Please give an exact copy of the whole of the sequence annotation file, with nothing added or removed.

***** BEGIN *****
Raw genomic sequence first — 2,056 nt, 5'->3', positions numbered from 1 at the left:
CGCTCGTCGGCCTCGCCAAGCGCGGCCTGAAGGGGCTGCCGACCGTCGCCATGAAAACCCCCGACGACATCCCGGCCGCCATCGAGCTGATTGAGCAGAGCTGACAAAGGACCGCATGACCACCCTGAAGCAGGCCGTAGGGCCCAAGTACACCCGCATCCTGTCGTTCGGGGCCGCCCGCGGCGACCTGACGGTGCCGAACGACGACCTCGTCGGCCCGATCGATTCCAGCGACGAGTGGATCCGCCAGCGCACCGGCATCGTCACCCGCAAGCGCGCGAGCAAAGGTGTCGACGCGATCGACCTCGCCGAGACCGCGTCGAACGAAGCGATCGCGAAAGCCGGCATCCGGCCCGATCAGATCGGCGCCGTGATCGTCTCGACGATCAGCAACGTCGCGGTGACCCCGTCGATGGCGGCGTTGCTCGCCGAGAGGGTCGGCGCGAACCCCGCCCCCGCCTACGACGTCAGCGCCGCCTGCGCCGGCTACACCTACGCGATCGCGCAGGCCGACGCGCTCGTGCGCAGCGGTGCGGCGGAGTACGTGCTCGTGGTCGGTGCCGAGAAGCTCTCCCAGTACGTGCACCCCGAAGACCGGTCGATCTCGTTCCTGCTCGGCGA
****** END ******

Raw genomic sequence first — 2,056 nt, 5'->3', positions numbered from 1 at the left:
CGCTCGTCGGCCTCGCCAAGCGCGGCCTGAAGGGGCTGCCGACCGTCGCCATGAAAACCCCCGACGACATCCCGGCCGCCATCGAGCTGATTGAGCAGAGCTGACAAAGGACCGCATGACCACCCTGAAGCAGGCCGTAGGGCCCAAGTACACCCGCATCCTGTCGTTCGGGGCCGCCCGCGGCGACCTGACGGTGCCGAACGACGACCTCGTCGGCCCGATCGATTCCAGCGACGAGTGGATCCGCCAGCGCACCGGCATCGTCACCCGCAAGCGCGCGAGCAAAGGTGTCGACGCGATCGACCTCGCCGAGACCGCGTCGAACGAAGCGATCGCGAAAGCCGGCATCCGGCCCGATCAGATCGGCGCCGTGATCGTCTCGACGATCAGCAACGTCGCGGTGACCCCGTCGATGGCGGCGTTGCTCGCCGAGAGGGTCGGCGCGAACCCCGCCCCCGCCTACGACGTCAGCGCCGCCTGCGCCGGCTACACCTACGCGATCGCGCAGGCCGACGCGCTCGTGCGCAGCGGTGCGGCGGAGTACGTGCTCGTGGTCGGTGCCGAGAAGCTCTCCCAGTACGTGCACCCCGAAGACCGGTCGATCTCGTTCCTGCTCGGCGA